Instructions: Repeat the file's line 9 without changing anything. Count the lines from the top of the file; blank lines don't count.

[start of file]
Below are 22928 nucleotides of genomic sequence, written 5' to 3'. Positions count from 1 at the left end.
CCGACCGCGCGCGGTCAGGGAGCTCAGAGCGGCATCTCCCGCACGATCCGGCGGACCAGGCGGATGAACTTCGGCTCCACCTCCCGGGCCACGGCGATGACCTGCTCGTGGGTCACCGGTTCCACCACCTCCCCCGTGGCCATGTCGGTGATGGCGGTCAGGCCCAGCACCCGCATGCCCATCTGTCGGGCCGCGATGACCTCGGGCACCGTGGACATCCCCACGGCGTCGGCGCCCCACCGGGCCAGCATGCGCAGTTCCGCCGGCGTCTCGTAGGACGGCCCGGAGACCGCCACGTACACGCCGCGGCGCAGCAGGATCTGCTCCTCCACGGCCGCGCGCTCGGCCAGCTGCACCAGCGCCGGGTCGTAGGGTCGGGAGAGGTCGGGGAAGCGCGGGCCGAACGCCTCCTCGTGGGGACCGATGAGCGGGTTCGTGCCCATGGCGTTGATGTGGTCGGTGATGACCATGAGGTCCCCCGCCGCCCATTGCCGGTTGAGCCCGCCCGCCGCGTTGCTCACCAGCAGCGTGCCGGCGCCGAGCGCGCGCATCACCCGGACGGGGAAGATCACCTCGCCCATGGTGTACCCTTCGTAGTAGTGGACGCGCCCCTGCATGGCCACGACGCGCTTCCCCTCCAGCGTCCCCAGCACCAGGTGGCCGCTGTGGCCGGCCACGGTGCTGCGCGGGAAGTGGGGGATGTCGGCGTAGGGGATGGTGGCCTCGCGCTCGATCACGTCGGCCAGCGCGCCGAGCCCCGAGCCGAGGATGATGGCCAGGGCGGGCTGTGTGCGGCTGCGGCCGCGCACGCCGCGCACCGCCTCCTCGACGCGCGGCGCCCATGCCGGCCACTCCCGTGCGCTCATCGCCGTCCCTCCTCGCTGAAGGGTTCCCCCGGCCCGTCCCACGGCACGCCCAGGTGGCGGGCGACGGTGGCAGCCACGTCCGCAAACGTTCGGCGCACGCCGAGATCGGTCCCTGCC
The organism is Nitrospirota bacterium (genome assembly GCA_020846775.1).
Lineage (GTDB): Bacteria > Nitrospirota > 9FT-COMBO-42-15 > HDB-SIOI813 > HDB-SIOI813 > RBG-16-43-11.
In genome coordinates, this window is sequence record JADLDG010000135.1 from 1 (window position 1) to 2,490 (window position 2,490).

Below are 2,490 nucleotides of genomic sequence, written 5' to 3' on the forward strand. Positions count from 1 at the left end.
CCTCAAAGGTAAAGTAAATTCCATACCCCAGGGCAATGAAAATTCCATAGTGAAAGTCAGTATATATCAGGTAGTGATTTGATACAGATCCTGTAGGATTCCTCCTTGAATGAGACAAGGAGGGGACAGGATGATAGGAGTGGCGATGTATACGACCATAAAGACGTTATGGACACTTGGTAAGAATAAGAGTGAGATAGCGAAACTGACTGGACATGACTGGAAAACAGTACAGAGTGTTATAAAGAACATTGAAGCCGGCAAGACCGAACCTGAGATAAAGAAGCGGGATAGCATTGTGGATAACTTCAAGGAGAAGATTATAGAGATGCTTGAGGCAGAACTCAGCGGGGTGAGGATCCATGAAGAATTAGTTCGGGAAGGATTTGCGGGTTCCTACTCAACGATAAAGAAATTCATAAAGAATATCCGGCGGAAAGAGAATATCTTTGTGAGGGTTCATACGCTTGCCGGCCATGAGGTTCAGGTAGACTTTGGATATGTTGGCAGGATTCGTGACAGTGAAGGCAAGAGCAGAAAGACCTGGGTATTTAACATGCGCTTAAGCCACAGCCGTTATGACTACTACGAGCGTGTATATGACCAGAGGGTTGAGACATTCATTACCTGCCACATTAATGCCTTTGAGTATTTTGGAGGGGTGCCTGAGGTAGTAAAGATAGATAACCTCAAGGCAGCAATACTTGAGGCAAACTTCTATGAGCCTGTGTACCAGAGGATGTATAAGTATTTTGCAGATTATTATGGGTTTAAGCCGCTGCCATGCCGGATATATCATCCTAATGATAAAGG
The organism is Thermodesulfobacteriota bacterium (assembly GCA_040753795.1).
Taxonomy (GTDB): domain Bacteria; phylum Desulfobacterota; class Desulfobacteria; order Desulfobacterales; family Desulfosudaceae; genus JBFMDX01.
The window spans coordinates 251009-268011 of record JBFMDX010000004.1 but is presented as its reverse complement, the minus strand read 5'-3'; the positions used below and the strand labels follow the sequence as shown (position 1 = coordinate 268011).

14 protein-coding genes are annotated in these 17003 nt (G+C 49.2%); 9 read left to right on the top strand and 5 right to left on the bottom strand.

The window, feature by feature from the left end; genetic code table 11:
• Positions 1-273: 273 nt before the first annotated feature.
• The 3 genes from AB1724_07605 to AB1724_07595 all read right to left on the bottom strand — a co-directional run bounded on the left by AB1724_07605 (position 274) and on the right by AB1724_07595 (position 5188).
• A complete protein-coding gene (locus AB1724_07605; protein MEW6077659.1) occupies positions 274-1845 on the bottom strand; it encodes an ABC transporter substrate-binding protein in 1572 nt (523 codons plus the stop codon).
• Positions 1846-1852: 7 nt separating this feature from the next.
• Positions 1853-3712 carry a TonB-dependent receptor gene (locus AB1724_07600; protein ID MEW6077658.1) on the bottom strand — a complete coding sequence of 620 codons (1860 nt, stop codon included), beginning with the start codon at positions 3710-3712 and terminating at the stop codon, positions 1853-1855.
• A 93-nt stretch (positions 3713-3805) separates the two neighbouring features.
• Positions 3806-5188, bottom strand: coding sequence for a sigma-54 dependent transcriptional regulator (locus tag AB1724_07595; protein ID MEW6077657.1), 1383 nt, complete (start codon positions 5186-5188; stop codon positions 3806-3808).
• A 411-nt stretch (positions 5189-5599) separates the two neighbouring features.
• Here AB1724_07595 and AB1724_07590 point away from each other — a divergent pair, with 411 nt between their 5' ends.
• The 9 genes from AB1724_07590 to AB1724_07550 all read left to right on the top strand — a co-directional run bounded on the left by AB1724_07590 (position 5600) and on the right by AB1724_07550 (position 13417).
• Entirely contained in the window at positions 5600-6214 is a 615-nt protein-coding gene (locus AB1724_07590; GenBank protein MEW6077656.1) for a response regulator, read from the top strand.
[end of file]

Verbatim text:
Taxonomy (GTDB): domain Bacteria; phylum Desulfobacterota; class Desulfobacteria; order Desulfobacterales; family Desulfosudaceae; genus JBFMDX01.